Monday, May 14, 2012

Grammar: Hypen Use

Because I'm back to editing, as I mentioned last night, I'm noticing more grammar rules I take for granted. I learned and absorbed them so long ago that, in order to outline what I know, I had to look it up all over again.

Hyphens have become second nature to me, to the point where I'll type out a multi-adjective sentence without thinking twice about whether to hyphenate, or where. I know you use a hyphen when there's more than one adjective, but I had no idea how to differentiate a comma and a hyphen, except just to do it.

So, after some perusing, here's how you tell the difference: if the adjectives are supposed to be joined into a single modifier, hyphenate. For instance, if a kid is three years old, and you want to differentiate him from his older sibling, you'll write "the three-year-old boy." The kid isn't year or old, and calling him "the three boy" would confuse your readers. Because the modifiers only make sense together, you hyphenate them.

There is an exception to the above, and that's when the first word ends in -ly. The newly painted wall doesn't get a hyphen, because the reader will be looking for the adjective "newly" modifies. However, the just-installed door in the wall does get a hyphen, because the door isn't just.

For another example, let's say your protagonist went on a number of dates, and uses one major feature to describe each to her friend over drinks. The well-dressed one may well have made the best initial impression, and less if he were merely "well" or "dressed," both of which are a minimum requirement for dates. The tall and skinny one needs no hyphen, because both of these features can exist on their own. The Shakespeare-quoting man is indeed quoting, but what? And he's certainly not Shakespeare, unless that's the story you're writing. But would you really want to give it away so soon?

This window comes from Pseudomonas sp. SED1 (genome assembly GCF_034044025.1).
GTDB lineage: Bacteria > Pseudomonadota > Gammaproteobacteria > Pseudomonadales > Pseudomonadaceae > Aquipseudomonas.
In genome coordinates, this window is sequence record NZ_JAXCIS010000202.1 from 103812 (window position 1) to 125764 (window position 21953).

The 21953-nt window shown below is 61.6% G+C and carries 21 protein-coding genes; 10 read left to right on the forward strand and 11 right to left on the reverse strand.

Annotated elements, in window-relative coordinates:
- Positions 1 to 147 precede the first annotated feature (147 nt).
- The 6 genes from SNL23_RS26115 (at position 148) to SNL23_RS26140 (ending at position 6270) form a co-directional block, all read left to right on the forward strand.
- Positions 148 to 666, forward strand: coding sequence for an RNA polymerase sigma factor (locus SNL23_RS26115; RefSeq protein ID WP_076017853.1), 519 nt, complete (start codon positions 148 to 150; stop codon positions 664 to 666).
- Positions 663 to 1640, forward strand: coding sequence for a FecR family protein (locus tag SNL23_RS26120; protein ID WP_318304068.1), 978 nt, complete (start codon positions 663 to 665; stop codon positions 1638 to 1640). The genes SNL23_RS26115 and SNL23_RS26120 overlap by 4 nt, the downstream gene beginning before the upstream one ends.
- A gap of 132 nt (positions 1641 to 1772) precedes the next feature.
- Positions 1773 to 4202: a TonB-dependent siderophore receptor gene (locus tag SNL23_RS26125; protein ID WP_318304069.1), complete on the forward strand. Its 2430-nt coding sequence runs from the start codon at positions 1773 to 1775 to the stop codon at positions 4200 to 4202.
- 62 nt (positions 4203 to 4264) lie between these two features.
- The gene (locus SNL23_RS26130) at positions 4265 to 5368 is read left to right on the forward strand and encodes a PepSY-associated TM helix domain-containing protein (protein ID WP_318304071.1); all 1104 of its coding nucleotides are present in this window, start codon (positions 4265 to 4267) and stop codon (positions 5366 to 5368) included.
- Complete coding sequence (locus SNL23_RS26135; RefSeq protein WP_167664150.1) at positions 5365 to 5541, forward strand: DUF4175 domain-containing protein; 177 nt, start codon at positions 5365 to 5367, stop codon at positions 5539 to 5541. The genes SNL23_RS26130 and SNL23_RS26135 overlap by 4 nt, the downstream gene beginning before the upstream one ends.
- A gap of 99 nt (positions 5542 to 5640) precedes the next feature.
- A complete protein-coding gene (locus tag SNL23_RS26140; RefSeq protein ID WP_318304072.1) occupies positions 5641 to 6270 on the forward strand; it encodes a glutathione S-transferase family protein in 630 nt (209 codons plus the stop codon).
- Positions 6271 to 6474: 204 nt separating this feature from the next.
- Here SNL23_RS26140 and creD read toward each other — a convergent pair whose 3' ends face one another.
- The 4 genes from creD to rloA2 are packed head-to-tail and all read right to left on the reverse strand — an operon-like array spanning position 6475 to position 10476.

Basically, if you can remove either adjective, and it would still make sense, the most you'll need to do is a comma. If it doesn't make sense with any of the words removed, hyphenate.

If you're using a hyphen to separate, though, you're doing it wrong. The mark of punctuation you want to show you're about to introduce a concept is a colon ( : ). If you want to separate out part of the sentence in an aside, use an em-dash ( — ), which most word programs will automatically format from two hyphens put together ( -- ). If you're using Windows, you can also hold down the Alt key and type 0151 on your number pad. When you lift your finger from the Alt key, an em-dash will appear.

I've put spaces before and after the colon and em-dash, above, to make their appearance clearer. But when you use an em-dash, you don't put a space before or after it. As an example:
One might assume—correctly so—that I use em-dashes fairly often, if I have Alt+0151 memorized.
I hope that cleared up a few things, and that I've managed to make hyphens not boring and easier to understand.


  1. --, huh? - I've always made do with space hyphen space.

  2. Well, you're WRONG. :p

    It doesn't really matter unless you're submitting for publication, but it does matter in publishing. In anything informal, a single dash is just fine.

  3. Replies
    1. Thanks. Apparently the post was needed, because lots of people still click on it.